Perspective, Jou Of Vac Cli Tri Vol: 6 Issue: 1
Growing Threat: Vaccine Escape Mutant Hepatitis B Viruses
*Corresponding Author: Michael D
Department of Microbiology, University of Melbourne, Melbourne, Australia.
Email: [email protected]
Received date: 18 January, 2022, Manuscript No. JVCT-22-58821;
Editor assigned date: 20 January, 2022; PreQC No. JVCT-22-58821 (PQ);
Reviewed date: 31 January, 2022, QC No. JVCT-22-58821;
Revised date: 10 February, 2022, Manuscript No. JVCT-22-58821 (R);
Published date: 17 February, 2022, DOI: 10.4172/JVCT.100054.
HBV is a member of hepadna virus genus. HBV is a DNA virus with a diameter of 42 nm consisting of an outer lipid envelope which contains proteins HBsAg, pre-S1 and pre-S2. HBsAg is a product of ‘s’ gen. The s gene involves ‘a’ epitope-124. Codones and this region is the affecting region for anti-HBs antibody binding. Vaccine/ Immunoglobulin escape mutations occur at HBV DNA s gene’s ‘a determinant’ region, 127-149. These mutations cause inability to bind of anti HBs antibody to HBsAg. Also, these variants are transmissible among humans although individuals were vaccine. The result of our literature investigation, the number of the cases which caused by vaccine escape mutant variants were found to be increased, especially in high endemicity region. Because of that, we think vaccine escape mutants are growing very important public health problem.
Hepatitis B virus is a DNA virus which is a member of hepadna viridae. It is responsible nearly 300 million chronic HBV infection and over 1 million deaths per year due to HBV-related end-stage liver disease, liver cirrhosis and liver cancer. HBV viruses can be present all of the body fluids and blood of the infected person. So, it can be transmitted such as perinatally, sexually, blood transfusions, unsafe injection, injecting drug with using mutual syringes and occupational exposure of health care workers. Currently, HBV viruses have been classified into 10 genotypes which can be further sub-divided into over 40 sub-genotypes. Genotype D and sub genotype D1 HBV virus infections are common in Turkey. The worldwide prevalence of chronic HBV infection in the general population is 5%, but it differs from one geographical area to another, example 0.1%-2.0% in the United States and Western Europe, 2.0%-8.0% in Eastern Mediterranean countries and Japan, and 5.0%-20.0% in South-Eastern Asia and sub-Saharan Africa. In highly endemic areas the majority of chronic carriers acquire HBV infection at birth or in the first decade of life, whereas in countries with a low endemicity, HBV transmission occurs mostly in adulthood due to unsafe sexual contact, using mutual syringes or parenteral exposure to contaminated medical equipment or blood transfusion. Because of its caused diseases, some strategies have been developed to fight HBV infection such as treating the chronically infected patients as much as possible, preventing the transmission and immunizing susceptible individuals. Among them, vaccination is the most effective by preventing individuals from contracting HBV infection. Thirty years ago the first HBV vaccine was presented to use in fight against HBV. The vaccine contains highly antigenic the sub viral particle. HBV vaccines have highly antigenic effect on immune system. It causes creating antibodies against to HBV surface antigen directly. HBsAg is a product of ‘s’ gen. The ‘a’ epitope involves and this region is the affecting region for anti-HBs antibody binding. The mutations in this area can cause conformational changes at HBsAg and create ‘vaccine escape mutant variants’. This situation is a public health threat and these mutants can cause infections at vaccine individuals. Such mutant variants may be dominant variant HBV virus in future. The aim of this review is providing attention to this point.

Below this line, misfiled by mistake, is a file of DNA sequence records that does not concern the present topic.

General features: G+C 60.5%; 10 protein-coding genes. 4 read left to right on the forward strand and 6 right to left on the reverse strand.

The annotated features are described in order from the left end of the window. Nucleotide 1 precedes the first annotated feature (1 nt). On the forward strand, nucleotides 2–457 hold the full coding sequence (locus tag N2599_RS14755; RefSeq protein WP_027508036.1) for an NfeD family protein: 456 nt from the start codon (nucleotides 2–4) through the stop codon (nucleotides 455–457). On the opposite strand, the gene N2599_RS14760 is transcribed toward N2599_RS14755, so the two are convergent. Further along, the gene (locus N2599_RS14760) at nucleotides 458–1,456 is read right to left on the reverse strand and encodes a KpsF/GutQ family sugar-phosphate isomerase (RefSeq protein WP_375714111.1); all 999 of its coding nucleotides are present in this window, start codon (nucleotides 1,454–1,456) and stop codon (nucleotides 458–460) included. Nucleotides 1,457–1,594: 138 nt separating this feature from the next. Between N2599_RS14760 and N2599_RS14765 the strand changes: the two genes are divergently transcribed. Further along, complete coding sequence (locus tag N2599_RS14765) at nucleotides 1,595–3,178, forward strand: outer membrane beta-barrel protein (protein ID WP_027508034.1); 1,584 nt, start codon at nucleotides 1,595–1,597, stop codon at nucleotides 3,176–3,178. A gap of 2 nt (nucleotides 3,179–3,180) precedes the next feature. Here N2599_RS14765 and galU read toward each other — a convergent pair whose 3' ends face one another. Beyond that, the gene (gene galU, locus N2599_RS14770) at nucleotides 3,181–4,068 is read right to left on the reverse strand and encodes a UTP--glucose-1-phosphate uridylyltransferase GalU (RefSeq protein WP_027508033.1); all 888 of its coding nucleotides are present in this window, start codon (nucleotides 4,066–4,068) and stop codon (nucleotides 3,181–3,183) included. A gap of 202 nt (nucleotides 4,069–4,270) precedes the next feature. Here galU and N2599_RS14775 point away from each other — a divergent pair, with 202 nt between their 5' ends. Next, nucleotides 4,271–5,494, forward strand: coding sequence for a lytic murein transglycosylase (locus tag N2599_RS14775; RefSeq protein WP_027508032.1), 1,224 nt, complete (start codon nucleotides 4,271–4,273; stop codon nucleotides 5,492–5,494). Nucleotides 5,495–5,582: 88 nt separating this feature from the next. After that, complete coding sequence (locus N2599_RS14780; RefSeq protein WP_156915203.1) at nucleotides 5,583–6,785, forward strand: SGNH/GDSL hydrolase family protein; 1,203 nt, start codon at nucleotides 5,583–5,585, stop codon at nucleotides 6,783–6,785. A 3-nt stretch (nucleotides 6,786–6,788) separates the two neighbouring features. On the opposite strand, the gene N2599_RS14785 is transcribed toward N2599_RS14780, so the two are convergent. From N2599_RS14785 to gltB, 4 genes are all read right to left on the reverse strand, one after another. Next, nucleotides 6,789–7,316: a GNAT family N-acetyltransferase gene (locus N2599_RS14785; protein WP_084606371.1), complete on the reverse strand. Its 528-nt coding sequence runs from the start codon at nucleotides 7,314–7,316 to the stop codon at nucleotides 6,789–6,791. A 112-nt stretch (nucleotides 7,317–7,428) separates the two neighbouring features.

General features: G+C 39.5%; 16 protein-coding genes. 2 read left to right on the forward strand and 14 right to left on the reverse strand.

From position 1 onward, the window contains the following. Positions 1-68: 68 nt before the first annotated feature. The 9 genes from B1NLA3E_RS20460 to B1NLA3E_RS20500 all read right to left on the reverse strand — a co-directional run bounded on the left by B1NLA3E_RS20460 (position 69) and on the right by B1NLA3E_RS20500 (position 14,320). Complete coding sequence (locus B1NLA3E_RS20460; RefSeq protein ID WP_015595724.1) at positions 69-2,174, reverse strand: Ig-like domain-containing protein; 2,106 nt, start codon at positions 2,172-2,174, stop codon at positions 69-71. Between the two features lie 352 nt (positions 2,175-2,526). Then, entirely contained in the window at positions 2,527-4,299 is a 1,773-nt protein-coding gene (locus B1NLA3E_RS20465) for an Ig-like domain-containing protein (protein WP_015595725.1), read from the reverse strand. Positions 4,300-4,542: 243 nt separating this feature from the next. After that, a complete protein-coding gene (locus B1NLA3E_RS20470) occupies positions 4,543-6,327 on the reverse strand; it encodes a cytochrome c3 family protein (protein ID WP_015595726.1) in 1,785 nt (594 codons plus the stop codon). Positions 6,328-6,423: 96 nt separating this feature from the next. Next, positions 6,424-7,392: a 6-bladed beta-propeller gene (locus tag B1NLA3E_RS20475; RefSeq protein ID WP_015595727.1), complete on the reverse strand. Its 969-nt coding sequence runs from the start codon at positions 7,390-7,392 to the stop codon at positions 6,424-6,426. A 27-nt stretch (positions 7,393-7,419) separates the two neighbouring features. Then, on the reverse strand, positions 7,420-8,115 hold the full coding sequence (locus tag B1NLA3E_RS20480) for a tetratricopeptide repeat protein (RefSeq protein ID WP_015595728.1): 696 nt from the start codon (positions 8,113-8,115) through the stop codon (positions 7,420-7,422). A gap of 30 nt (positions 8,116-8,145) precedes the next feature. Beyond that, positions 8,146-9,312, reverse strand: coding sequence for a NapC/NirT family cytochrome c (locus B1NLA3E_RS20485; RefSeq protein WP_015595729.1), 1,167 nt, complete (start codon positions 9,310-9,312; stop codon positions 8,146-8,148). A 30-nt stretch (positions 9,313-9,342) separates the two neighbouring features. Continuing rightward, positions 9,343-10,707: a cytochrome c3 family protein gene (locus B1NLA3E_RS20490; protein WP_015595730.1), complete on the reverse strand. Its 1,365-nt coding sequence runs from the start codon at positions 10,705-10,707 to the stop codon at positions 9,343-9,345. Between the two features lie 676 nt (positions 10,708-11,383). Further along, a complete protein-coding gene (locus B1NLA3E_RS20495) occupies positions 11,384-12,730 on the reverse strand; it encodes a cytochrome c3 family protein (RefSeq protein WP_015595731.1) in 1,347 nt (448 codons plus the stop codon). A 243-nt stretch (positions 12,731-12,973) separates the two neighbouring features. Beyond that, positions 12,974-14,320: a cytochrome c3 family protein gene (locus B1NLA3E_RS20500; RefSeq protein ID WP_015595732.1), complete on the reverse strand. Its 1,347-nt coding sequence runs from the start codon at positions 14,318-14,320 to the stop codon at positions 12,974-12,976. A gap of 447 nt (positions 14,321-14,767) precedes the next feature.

Vaccine/Immunoglobulin escape mutations occur at HBV DNA s gene’s ‘a determinant’ region, 127-149 and 161-195 codones. It can be a result of previous NUC treatment. These mutant variants are capable to prevent anti HBs binding. Also, these variants are transmissible among humans. Because of that, ADAPVEM formation should be monitored. In addition, such mutated viruses can be undetectable by the current diagnostic assays. Because of that, we think, VEMs are growing very important public health problem. Required precaution methods should be taken immediately. New vaccines development studies should be done as soon as possible.